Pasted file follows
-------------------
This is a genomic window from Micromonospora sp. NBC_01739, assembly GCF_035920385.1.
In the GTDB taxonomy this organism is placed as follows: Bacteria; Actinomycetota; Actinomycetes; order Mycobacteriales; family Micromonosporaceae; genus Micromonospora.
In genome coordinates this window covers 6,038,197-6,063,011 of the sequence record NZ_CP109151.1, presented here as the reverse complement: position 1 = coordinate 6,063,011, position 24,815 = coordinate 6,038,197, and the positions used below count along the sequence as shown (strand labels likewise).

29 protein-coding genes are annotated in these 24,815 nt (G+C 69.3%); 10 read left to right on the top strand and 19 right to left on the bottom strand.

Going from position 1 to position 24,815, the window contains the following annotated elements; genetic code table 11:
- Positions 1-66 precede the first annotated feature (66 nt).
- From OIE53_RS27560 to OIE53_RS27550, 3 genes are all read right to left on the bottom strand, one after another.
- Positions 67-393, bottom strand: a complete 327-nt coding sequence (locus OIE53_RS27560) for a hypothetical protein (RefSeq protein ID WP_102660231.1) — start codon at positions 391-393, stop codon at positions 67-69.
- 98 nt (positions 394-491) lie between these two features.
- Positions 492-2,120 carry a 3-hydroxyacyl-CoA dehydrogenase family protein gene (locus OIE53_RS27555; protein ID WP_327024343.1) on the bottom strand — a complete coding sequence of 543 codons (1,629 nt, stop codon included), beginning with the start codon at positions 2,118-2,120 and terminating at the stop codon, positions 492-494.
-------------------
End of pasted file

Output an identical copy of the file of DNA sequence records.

This is a genomic window from Micromonospora sp. NBC_01739, assembly GCF_035920385.1.
In the GTDB taxonomy this organism is placed as follows: Bacteria; Actinomycetota; Actinomycetes; order Mycobacteriales; family Micromonosporaceae; genus Micromonospora.
In genome coordinates this window covers 6,038,197-6,063,011 of the sequence record NZ_CP109151.1, presented here as the reverse complement: position 1 = coordinate 6,063,011, position 24,815 = coordinate 6,038,197, and the positions used below count along the sequence as shown (strand labels likewise).

29 protein-coding genes are annotated in these 24,815 nt (G+C 69.3%); 10 read left to right on the top strand and 19 right to left on the bottom strand.

Going from position 1 to position 24,815, the window contains the following annotated elements; genetic code table 11:
- Positions 1-66 precede the first annotated feature (66 nt).
- From OIE53_RS27560 to OIE53_RS27550, 3 genes are all read right to left on the bottom strand, one after another.
- Positions 67-393, bottom strand: a complete 327-nt coding sequence (locus OIE53_RS27560) for a hypothetical protein (RefSeq protein ID WP_102660231.1) — start codon at positions 391-393, stop codon at positions 67-69.
- 98 nt (positions 394-491) lie between these two features.
- Positions 492-2,120 carry a 3-hydroxyacyl-CoA dehydrogenase family protein gene (locus OIE53_RS27555; protein ID WP_327024343.1) on the bottom strand — a complete coding sequence of 543 codons (1,629 nt, stop codon included), beginning with the start codon at positions 2,118-2,120 and terminating at the stop codon, positions 492-494.